Learn how to catch (and set free) a bird which got into one of the bedrooms and is flapping around in a panic. This is how you do it...Suse taught me. 1/ Go into bedroom and immediately close door behind you 2/ Grab a towel and wrap it around crazed bird 3/ Gently walk with bird in towel to front door while cooing softly and telling it to hush sweet bird, you'll be just fine, please hush you sweet little thing 3/ Laugh with delight as bird flies away screeching and flapping crazily.

Listen to the rhythmic tapping of a fabulous tapdancer who is wearing purple and white tap shoes and is practicing her choreography on the verandah.

Discover what happens when someone who's a tiny bit tipsy from the red wine at dinner tries to crochet a granny square - what happens is... a triangle.

Watch a woman spinning wool and marvel at how beautifully her body moves back and forth back and forth back and forth, like an exotic dance.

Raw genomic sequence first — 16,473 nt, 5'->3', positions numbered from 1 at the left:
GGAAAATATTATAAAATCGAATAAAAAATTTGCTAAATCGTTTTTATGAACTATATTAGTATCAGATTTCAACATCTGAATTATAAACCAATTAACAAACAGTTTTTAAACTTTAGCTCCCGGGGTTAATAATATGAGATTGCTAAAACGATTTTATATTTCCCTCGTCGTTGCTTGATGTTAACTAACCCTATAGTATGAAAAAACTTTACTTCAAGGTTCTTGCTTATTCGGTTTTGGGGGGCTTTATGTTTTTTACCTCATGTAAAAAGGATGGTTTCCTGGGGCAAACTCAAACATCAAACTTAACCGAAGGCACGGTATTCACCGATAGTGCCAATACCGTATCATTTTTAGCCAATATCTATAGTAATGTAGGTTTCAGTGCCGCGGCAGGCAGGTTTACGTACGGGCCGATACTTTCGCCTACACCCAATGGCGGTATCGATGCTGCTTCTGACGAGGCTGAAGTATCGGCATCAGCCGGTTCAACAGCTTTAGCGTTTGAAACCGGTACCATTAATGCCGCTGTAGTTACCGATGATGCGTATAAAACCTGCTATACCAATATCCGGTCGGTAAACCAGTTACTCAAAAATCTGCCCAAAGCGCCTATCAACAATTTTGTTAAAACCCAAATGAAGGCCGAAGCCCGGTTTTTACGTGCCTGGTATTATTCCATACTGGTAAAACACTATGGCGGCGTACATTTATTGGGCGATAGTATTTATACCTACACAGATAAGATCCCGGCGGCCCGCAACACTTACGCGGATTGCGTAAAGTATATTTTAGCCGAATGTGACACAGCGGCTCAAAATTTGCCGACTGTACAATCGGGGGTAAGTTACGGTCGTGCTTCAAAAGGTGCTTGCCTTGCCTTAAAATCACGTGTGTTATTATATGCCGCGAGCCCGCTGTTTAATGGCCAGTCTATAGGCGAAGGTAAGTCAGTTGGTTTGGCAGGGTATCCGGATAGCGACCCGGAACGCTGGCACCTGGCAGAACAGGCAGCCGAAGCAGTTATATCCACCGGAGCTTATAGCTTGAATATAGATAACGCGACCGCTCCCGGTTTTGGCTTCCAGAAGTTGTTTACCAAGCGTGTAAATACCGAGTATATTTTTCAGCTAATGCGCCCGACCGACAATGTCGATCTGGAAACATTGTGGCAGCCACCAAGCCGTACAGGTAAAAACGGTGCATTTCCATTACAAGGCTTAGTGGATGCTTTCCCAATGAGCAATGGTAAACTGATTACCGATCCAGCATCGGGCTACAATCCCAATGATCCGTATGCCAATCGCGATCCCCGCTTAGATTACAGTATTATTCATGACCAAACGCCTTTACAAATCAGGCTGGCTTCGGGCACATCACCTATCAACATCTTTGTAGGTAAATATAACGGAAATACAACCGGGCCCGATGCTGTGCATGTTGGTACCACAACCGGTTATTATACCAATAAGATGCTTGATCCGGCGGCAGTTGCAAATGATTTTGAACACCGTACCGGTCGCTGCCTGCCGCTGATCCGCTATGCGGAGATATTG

Take a walk up the road and discover the best bookshop in the whole world.

Watch someone make a cute monkey out of a sock, and then place said cute monkey in a funny pose while they're sleeping.

Crafting is not really a QUIET activity. I always thought it would be quiet, huh.

Discover that someone made you a cup of tea already, and it's there waiting for you, with love.

Talk for great lengths of time, and in the most minute detail, about the colour, texture, feel, weight, dimension and cost of a certain fabric.

Make your own wheatbag in under 5 minutes, heat it in the microwave and place it on your stomach for extra warmth while writing your essay. Explain cheekily that you are NOT's the wheatbag.

Talk honestly with 8 other women about the realities of family life, without the fear of being judged or misunderstood.